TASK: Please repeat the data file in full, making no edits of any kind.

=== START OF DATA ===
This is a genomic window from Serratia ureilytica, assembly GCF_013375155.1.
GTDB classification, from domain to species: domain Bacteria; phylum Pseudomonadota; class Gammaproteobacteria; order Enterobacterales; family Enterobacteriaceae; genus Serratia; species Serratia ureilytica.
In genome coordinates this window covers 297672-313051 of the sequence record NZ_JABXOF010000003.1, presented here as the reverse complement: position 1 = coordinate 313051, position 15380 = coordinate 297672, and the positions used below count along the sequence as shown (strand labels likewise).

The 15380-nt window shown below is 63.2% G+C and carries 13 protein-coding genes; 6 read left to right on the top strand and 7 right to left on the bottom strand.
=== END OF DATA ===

This is a genomic window from Serratia ureilytica, assembly GCF_013375155.1.
GTDB classification, from domain to species: domain Bacteria; phylum Pseudomonadota; class Gammaproteobacteria; order Enterobacterales; family Enterobacteriaceae; genus Serratia; species Serratia ureilytica.
In genome coordinates this window covers 297672-313051 of the sequence record NZ_JABXOF010000003.1, presented here as the reverse complement: position 1 = coordinate 313051, position 15380 = coordinate 297672, and the positions used below count along the sequence as shown (strand labels likewise).

The 15380-nt window shown below is 63.2% G+C and carries 13 protein-coding genes; 6 read left to right on the top strand and 7 right to left on the bottom strand.